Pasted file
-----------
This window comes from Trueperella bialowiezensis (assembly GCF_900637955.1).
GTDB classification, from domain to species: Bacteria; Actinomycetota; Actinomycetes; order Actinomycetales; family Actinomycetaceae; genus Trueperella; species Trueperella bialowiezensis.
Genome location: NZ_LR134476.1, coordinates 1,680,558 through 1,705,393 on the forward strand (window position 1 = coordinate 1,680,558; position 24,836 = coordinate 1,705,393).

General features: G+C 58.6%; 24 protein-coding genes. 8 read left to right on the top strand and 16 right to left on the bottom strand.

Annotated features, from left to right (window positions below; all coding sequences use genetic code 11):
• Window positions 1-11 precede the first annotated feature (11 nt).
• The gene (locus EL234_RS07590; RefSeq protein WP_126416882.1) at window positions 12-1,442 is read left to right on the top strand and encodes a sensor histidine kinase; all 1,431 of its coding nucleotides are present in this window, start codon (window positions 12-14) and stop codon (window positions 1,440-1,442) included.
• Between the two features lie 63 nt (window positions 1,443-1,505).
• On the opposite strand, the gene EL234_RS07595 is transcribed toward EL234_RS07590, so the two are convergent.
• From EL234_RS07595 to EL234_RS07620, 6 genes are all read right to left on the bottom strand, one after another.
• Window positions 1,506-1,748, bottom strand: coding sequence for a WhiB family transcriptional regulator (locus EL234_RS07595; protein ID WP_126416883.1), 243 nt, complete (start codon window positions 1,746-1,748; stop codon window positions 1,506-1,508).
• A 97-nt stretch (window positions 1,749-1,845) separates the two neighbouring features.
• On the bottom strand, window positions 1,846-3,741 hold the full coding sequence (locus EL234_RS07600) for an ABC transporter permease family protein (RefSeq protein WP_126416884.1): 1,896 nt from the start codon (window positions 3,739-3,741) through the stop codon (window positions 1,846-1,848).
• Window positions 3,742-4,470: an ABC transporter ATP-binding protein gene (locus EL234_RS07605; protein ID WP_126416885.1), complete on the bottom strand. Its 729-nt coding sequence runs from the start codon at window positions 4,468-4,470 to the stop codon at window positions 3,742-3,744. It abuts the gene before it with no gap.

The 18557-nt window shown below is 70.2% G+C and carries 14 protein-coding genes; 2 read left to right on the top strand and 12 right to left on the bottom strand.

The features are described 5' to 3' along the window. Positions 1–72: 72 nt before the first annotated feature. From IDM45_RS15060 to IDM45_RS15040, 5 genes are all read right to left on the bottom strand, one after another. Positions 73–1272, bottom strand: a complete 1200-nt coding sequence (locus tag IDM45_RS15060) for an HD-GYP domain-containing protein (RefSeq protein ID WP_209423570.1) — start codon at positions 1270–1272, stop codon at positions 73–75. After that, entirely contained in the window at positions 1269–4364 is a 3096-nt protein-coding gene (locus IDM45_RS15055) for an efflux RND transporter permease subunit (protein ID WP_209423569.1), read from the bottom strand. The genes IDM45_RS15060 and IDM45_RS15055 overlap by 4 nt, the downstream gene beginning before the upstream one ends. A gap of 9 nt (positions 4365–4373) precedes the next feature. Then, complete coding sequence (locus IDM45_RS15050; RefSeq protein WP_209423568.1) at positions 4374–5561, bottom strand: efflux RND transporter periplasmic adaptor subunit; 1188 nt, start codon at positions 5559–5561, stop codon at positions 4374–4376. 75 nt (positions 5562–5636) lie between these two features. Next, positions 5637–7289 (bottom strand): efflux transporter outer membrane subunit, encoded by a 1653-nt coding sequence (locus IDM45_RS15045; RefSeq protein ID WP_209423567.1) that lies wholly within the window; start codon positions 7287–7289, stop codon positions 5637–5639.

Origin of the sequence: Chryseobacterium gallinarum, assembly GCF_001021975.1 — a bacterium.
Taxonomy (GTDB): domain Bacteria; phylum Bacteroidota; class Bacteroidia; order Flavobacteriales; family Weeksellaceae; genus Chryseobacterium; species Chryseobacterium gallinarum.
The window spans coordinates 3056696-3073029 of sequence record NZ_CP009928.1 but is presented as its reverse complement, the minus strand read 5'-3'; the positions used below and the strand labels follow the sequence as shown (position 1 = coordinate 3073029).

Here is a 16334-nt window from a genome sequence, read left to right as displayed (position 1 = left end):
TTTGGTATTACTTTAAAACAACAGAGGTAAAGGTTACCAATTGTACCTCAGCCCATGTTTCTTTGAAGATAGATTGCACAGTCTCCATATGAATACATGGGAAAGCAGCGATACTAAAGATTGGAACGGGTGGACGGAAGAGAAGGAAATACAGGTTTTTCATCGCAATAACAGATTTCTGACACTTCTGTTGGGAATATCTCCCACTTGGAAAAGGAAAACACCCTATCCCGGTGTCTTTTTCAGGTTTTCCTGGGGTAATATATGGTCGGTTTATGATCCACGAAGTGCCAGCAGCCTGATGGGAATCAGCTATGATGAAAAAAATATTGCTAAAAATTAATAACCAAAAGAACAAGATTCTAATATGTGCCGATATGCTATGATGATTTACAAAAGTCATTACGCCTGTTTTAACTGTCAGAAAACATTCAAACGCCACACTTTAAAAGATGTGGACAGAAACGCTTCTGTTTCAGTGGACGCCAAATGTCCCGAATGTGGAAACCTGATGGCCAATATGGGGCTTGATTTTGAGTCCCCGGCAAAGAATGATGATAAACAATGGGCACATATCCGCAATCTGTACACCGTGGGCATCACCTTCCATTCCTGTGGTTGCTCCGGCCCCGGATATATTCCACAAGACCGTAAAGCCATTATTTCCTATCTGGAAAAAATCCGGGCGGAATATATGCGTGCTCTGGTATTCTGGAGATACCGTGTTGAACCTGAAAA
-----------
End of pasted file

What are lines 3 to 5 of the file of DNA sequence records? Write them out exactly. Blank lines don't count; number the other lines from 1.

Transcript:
Genome location: NZ_LR134476.1, coordinates 1,680,558 through 1,705,393 on the forward strand (window position 1 = coordinate 1,680,558; position 24,836 = coordinate 1,705,393).

General features: G+C 58.6%; 24 protein-coding genes. 8 read left to right on the top strand and 16 right to left on the bottom strand.

Annotated features, from left to right (window positions below; all coding sequences use genetic code 11):